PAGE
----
LOS ANGELES -- The Dodgers, club president Stan Kasten said on Thursday, will reach 3 million tickets sold before their home opener for the first time in franchise history.

"We couldn't be prouder of that," he said. "It is tremendously gratifying to have that kind of support from your fans."

Following 3.7 million in attendance in 2013, the Dodgers sold the equivalent of 32,000 full season tickets by January. So they siphoned away some tickets normally reserved for game-day sale and, by their April 4 home opener against the Giants, expect to have sold 35,000 season tickets.

Fans also certainly will be pleased to know that Dodger Stadium now has fully operational WiFi, available throughout the ballpark at no cost.

"There's one exception," Kasten said. "The visiting clubhouse."

And no, that's not for competitive advantage reasons. Rather, Kasten noted, the new visiting clubhouse is in a bunker-like area under the stands and "technical reasons" are what's preventing WiFi right now.

"It will be on in a matter of weeks," Kasten assured.

Adrian pulled after getting plunked in elbow

LAA@LAD: Gonzalez plates Puig for first run of game

LOS ANGELES -- Dodgers first baseman and cleanup hitter Adrian Gonzalez left Thursday night's Freeway Series game with the Angels in the fourth inning after being hit with a pitch in the bottom of the third, but only for precautionary reasons.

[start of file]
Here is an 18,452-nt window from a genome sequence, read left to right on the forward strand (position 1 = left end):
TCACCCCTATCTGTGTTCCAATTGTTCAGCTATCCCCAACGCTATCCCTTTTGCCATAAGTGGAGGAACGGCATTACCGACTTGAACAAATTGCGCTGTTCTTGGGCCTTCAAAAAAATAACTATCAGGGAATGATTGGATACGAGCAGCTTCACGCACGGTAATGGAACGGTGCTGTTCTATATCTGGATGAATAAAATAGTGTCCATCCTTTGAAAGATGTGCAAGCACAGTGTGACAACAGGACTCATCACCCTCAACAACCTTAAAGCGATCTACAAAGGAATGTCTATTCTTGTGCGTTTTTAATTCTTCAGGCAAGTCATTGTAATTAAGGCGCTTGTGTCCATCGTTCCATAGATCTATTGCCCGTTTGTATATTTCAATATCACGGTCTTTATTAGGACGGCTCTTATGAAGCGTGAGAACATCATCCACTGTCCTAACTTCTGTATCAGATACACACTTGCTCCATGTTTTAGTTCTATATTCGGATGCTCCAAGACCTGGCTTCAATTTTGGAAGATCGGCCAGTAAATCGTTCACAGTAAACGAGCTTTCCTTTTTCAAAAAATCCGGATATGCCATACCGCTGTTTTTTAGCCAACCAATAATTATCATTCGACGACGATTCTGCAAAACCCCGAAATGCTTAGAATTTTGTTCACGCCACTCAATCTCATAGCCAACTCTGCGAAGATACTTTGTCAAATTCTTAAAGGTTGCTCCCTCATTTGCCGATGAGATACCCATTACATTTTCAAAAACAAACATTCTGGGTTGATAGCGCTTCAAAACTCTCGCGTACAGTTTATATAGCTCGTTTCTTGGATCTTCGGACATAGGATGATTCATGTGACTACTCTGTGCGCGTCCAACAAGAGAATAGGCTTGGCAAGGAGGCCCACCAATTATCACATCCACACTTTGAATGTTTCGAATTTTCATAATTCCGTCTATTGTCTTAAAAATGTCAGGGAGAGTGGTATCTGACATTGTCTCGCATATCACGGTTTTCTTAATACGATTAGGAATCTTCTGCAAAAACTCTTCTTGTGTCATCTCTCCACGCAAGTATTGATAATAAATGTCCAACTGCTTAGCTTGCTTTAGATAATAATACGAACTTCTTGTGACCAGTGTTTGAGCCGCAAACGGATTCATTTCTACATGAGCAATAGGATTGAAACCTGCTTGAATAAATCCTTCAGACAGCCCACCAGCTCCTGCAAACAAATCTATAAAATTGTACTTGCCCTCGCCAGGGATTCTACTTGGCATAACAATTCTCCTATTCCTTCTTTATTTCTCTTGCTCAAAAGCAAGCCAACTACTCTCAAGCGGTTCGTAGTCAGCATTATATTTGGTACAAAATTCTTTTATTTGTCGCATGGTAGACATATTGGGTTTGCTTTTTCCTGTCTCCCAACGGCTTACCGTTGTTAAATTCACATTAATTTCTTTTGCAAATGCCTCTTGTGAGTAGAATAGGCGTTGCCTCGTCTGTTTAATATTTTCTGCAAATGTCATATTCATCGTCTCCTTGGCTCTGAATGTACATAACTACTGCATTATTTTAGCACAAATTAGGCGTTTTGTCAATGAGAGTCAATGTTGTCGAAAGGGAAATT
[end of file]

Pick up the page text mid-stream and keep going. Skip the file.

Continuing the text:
Gonzalez was struck in the right elbow by Angels starter Hector Santiago with a two-seam fastball.

"I came out just because it went numb," said Gonzalez, whose elbow was noticeably bruised. "No need to stay out there and risk it getting swollen when I could come in and take care of it right away."

Gonzalez had been scheduled for a third plate appearance but opted instead for ice.

"I would have gotten another at-bat or two," he said. "Another at-bat or two is not going to change my season."

The inside fastball was delivered immediately after Hanley Ramirez belted an opposite-field fastball a batter earlier.

Gonzalez said he expects to play against the Angels again on Friday night "unless something happens overnight."

Ryu one hurdle from starting U.S. opener

Don Mattingly talks about the status of his rotation

LOS ANGELES -- And the Dodgers' starting pitcher for Sunday's nationally televised domestic opener in San Diego is ...

Stay tuned. For another day.

Hey, with those two games of the Opening Series in Australia in the rear-view mirror and previously scheduled stateside Opening Day starter Clayton Kershaw scratched with a sore back, what better purpose for the annual Freeway Series with Anaheim than to give the Dodgers a chance to revert back to Spring Training fine-tune mode?

Hyun-Jin Ryu will throw a bullpen session on Friday to test his big right toe, which was injurred while running the bases at the Sydney Cricket Ground. If all goes well -- and the Dodgers expect it to -- then Ryu will get the big Sunday start against the Padres. If Ryu has any issues, manager Don Mattingly said before Thursday night's game against the Angels that veteran right-hander Dan Haren will draw the assignment.